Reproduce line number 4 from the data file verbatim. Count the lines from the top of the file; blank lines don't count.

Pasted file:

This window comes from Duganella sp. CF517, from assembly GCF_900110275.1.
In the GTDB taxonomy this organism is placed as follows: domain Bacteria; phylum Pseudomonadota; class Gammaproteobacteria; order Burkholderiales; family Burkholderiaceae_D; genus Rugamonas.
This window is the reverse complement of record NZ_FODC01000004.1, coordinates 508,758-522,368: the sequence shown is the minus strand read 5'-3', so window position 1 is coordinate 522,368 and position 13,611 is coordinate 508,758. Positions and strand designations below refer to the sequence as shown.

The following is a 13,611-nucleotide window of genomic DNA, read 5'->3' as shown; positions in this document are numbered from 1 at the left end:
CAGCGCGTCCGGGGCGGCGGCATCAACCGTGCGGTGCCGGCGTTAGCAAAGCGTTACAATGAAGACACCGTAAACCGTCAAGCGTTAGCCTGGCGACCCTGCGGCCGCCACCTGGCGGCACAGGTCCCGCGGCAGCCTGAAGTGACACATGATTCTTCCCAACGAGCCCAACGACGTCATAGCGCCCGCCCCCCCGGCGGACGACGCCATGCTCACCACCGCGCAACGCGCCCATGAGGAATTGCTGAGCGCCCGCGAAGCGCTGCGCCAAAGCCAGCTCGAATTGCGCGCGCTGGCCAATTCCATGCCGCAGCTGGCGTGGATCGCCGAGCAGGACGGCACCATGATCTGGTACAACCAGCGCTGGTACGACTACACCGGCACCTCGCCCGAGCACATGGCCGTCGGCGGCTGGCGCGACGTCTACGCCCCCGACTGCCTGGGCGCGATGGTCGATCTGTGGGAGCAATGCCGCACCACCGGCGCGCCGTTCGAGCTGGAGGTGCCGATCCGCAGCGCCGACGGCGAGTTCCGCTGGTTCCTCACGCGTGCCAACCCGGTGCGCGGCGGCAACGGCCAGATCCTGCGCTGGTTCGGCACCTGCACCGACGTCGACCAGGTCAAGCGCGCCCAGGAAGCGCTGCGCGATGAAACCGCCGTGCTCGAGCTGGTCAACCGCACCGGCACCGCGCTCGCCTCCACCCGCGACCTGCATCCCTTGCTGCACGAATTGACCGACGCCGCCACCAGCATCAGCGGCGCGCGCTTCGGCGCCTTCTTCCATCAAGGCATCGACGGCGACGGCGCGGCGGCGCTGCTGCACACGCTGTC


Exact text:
The following is a 13,611-nucleotide window of genomic DNA, read 5'->3' as shown; positions in this document are numbered from 1 at the left end: